Flash Player plagued by third zero-day flaw in a month, but updates are coming
Adobe Systems warned users that hackers are exploiting another unpatched vulnerability in Flash Player—the third one in the past month—to infect computers with malware.
There are reports that the vulnerability is being actively exploited in drive-by-download attacks that target systems running Flash Player under Internet Explorer or Mozilla Firefox on Windows 8.1 and below, Adobe said in a security advisory published Monday.
The company plans to release Flash Player updates that will address the flaw later this week.
The vulnerability, which is tracked as CVE-2015-0313 in the Common Vulnerabilities and Exposures database, affects Flash Player on all supported platforms: Adobe Flash Player 188.8.131.526 and earlier versions for Windows and Mac OS X; Adobe Flash Player 184.108.40.2064 and earlier 13.x versions; and Adobe Flash Player 220.127.116.110 and earlier versions for Linux.
Adobe credits a security researcher from Trend Micro and two from Microsoft with reporting the flaw to the company after they found it being used in attacks.
The vulnerability was exploited in malvertising attacks—exploits loaded through malicious advertisements—that were observed earlier this month on popular video sharing site dailymotion.com, according to Trend Micro.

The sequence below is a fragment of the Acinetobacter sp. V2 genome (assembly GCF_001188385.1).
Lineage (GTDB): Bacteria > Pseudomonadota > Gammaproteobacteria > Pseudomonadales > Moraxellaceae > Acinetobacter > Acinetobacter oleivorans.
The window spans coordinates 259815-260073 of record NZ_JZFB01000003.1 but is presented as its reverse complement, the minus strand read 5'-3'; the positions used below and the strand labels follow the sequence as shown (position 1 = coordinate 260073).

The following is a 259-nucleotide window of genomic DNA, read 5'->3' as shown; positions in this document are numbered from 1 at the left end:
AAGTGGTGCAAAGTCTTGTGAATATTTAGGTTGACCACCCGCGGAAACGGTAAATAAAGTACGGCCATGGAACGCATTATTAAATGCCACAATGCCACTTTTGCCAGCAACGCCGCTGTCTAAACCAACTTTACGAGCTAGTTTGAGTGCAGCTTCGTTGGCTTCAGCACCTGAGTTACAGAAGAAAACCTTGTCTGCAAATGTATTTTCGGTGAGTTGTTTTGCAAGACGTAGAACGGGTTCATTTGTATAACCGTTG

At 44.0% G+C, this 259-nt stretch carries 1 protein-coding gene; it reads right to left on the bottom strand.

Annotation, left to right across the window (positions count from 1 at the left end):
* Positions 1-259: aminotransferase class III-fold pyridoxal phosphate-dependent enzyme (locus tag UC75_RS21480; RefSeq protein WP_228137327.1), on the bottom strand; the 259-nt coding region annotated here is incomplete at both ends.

“It is likely that this was not limited to the Dailymotion website alone, since the infection was triggered from the advertising platform and not the website content itself,” said Peter Pi, a threats analyst at Trend Micro, in a blog post.
“We have been monitoring this attack since January 14, and saw a spike in the hits to the IP [Internet Protocol address] related to the malicious URL around January 27,” Pi said, adding that most of the users who accessed the malicious server were from the U.S.
Adobe released two Flash Player updates over the past two weeks—Flash Player 18.104.22.1687 and 22.214.171.1246—in order to fix two other vulnerabilities that were being actively exploited via malvertising. Such vulnerabilities that are used in attacks before a patch is available are known as zero-days.
The previous two flaws, identified as CVE-2015-0310 and CVE-2015-0311, had been integrated into an attack tool called the Angler Exploit Kit.
An initial analysis suggests that the new CVE-2015-0313 exploit was also used in attacks launched with Angler, “due to similarities in obfuscation techniques and infection chains,” Pi said.
However, an independent researcher known online as Kafeine, who tracks exploits kits and found the recent Flash Player exploits in Angler, believes the latest attacks might be the work of cybercriminals using a different tool called the Hanjuan Exploit Kit.
Regardless of the tool used to exploit the new vulnerability, users should take precautions until Adobe releases patches. Malicious advertisements are difficult to block because they are launched through legitimate advertising networks and appear on popular, trusted websites.
Users should enable the click-to-play feature in browsers to prevent plug-in-based content like Flash from running automatically without their explicit consent. They should also keep their antivirus programs up to date, because Adobe shares exploit samples with security vendors so they can create detection signatures.